‘Try Gutenberg’ Prompt Pushed Back to A Later Release

Last week, we reported that WordPress 4.9.5 would ship with a call-out prompt that asks users if they want to try the new editor experience.

Within the comments of the post, Gary Pendergast, who works for Automattic, is a WordPress core contributor, and a lead developer on the Gutenberg project, informed us that the prompt would not be in WordPress 4.9.5. Instead, it will ship in a later version once it has gone through a few more refinements.

Change of plans, this won’t be happening in the 4.9.5 release: there are still a few issues we’d like to fix up the callout happens, they won’t be done in time for the 4.9.5 release. I expect there will be a smaller 4.9.6 release that contains this callout, and any bugfixes that happen to be ready.

Gary Pendergast

Reverting the call-out has extended the conversation surrounding its implementation. Jadon N who works for InMotion hosting and is a contributor to the #hosting-community slack channel, says the hosting-community group is working on ideas to help test popular plugins for Gutenberg compatibility.

We have been working to expand our collection of data about how well plugins function with Gutenberg. To help with that effort, we would like to explore using feedback collected from WordPress users through the Try Gutenberg effort to add to the existing database on WordPress plugin compatibility if that could be worked out.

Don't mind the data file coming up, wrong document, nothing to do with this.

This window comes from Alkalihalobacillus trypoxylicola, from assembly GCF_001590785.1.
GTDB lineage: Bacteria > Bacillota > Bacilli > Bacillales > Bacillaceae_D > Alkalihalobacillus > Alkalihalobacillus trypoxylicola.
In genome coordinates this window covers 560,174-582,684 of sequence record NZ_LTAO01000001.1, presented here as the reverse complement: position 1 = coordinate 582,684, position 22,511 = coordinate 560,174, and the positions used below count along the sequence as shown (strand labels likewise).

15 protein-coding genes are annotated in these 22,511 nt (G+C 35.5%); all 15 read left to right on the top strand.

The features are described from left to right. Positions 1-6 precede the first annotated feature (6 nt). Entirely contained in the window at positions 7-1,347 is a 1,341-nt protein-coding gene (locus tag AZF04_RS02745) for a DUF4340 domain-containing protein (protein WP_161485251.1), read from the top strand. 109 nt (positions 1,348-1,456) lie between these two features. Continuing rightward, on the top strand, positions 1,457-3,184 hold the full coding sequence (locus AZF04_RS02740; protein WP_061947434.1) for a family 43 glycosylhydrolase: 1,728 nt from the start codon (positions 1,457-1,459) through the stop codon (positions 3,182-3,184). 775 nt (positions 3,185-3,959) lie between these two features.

The goal of this project is to make sure everyone can use Gutenberg without having to worry about plugin incompatibilities.

Jadon N

The Gutenberg Plugin Compatibility Database project launched by Daniel Bachhuber last month attempts to determine which popular plugins are already compatible with Gutenberg by having volunteers test them in a sandboxed environment.

Out of the 4,213 plugins in the database, 84% have an unknown compatibility status. Out of 610 plugins that have been tested, 82% don't include editor functionality.

Pendergast supports the idea of hosts collecting a wide range of testing data and turning it into actionable items for the team to work on. There's also been some discussion on creating snapshots of plugin compatibility and filtering those results into Bachhuber's project.

Chris Lema, Vice President of Products at LiquidWeb, responded in the trac ticket with a suggestion that the team place as much emphasis on the Learn More and Report Issues sections as the Try Gutenberg message. He also added a prototype screenshot of what the call-out could look like.

Gutenberg Call Out Prototype by Chris Lema

"The reality is that people don't read a lot, so people may not fully grasp the 'testing' part given the proposed design," Lema said. "When there are equal weight to the design, the message also carries with it the same equality."

One of the best suggestions I've read comes from Bachhuber. He suggests displaying the prompt to a small percentage of WordPress sites to prevent thousands of users from re-reporting known issues with Gutenberg. It would also help lessen the load on the support forums.

One of my main concerns with the call-out is the lack of upfront information to the user that it is beta software and it could cause adverse affects on their site. Lema's prototype does a great job of informing the user of this possibility and a link to known issues is a great enhancement. What do you think?